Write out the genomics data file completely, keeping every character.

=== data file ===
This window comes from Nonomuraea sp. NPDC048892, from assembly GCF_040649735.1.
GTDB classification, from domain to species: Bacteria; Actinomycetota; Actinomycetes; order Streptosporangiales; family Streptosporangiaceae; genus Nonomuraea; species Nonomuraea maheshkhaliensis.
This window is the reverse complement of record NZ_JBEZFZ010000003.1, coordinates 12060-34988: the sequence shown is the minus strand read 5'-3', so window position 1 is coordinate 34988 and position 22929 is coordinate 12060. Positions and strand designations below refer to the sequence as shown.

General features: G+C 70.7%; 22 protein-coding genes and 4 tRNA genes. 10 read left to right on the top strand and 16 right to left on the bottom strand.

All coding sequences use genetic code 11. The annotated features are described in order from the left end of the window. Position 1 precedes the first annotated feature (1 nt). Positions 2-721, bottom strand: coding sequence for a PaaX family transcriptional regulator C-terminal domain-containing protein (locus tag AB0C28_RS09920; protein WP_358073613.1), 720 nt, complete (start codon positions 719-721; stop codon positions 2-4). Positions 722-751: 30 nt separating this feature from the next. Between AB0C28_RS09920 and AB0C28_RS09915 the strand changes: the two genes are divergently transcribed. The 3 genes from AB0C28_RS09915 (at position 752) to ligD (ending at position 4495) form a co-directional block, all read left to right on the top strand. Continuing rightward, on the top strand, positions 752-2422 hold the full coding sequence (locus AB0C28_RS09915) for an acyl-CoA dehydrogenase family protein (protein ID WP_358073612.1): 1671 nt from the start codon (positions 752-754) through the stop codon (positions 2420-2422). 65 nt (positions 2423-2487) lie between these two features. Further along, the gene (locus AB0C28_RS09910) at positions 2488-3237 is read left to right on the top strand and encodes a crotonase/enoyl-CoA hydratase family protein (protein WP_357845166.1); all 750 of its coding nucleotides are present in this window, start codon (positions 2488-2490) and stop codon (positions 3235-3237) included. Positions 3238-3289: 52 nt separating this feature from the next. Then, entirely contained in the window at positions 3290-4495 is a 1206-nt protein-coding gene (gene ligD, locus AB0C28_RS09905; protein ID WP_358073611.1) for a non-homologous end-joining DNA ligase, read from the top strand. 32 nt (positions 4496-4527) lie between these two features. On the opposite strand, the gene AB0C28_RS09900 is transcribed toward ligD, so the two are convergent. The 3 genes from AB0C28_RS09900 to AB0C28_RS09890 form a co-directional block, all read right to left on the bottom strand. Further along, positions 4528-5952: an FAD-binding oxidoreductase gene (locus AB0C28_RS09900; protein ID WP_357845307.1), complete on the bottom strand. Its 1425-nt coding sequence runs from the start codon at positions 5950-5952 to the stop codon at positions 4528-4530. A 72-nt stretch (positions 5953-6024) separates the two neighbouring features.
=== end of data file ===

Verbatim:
This window comes from Nonomuraea sp. NPDC048892, from assembly GCF_040649735.1.
GTDB classification, from domain to species: Bacteria; Actinomycetota; Actinomycetes; order Streptosporangiales; family Streptosporangiaceae; genus Nonomuraea; species Nonomuraea maheshkhaliensis.
This window is the reverse complement of record NZ_JBEZFZ010000003.1, coordinates 12060-34988: the sequence shown is the minus strand read 5'-3', so window position 1 is coordinate 34988 and position 22929 is coordinate 12060. Positions and strand designations below refer to the sequence as shown.

General features: G+C 70.7%; 22 protein-coding genes and 4 tRNA genes. 10 read left to right on the top strand and 16 right to left on the bottom strand.

All coding sequences use genetic code 11. The annotated features are described in order from the left end of the window. Position 1 precedes the first annotated feature (1 nt). Positions 2-721, bottom strand: coding sequence for a PaaX family transcriptional regulator C-terminal domain-containing protein (locus tag AB0C28_RS09920; protein WP_358073613.1), 720 nt, complete (start codon positions 719-721; stop codon positions 2-4). Positions 722-751: 30 nt separating this feature from the next. Between AB0C28_RS09920 and AB0C28_RS09915 the strand changes: the two genes are divergently transcribed. The 3 genes from AB0C28_RS09915 (at position 752) to ligD (ending at position 4495) form a co-directional block, all read left to right on the top strand. Continuing rightward, on the top strand, positions 752-2422 hold the full coding sequence (locus AB0C28_RS09915) for an acyl-CoA dehydrogenase family protein (protein ID WP_358073612.1): 1671 nt from the start codon (positions 752-754) through the stop codon (positions 2420-2422). 65 nt (positions 2423-2487) lie between these two features. Further along, the gene (locus AB0C28_RS09910) at positions 2488-3237 is read left to right on the top strand and encodes a crotonase/enoyl-CoA hydratase family protein (protein WP_357845166.1); all 750 of its coding nucleotides are present in this window, start codon (positions 2488-2490) and stop codon (positions 3235-3237) included. Positions 3238-3289: 52 nt separating this feature from the next. Then, entirely contained in the window at positions 3290-4495 is a 1206-nt protein-coding gene (gene ligD, locus AB0C28_RS09905; protein ID WP_358073611.1) for a non-homologous end-joining DNA ligase, read from the top strand. 32 nt (positions 4496-4527) lie between these two features. On the opposite strand, the gene AB0C28_RS09900 is transcribed toward ligD, so the two are convergent. The 3 genes from AB0C28_RS09900 to AB0C28_RS09890 form a co-directional block, all read right to left on the bottom strand. Further along, positions 4528-5952: an FAD-binding oxidoreductase gene (locus AB0C28_RS09900; protein ID WP_357845307.1), complete on the bottom strand. Its 1425-nt coding sequence runs from the start codon at positions 5950-5952 to the stop codon at positions 4528-4530. A 72-nt stretch (positions 5953-6024) separates the two neighbouring features.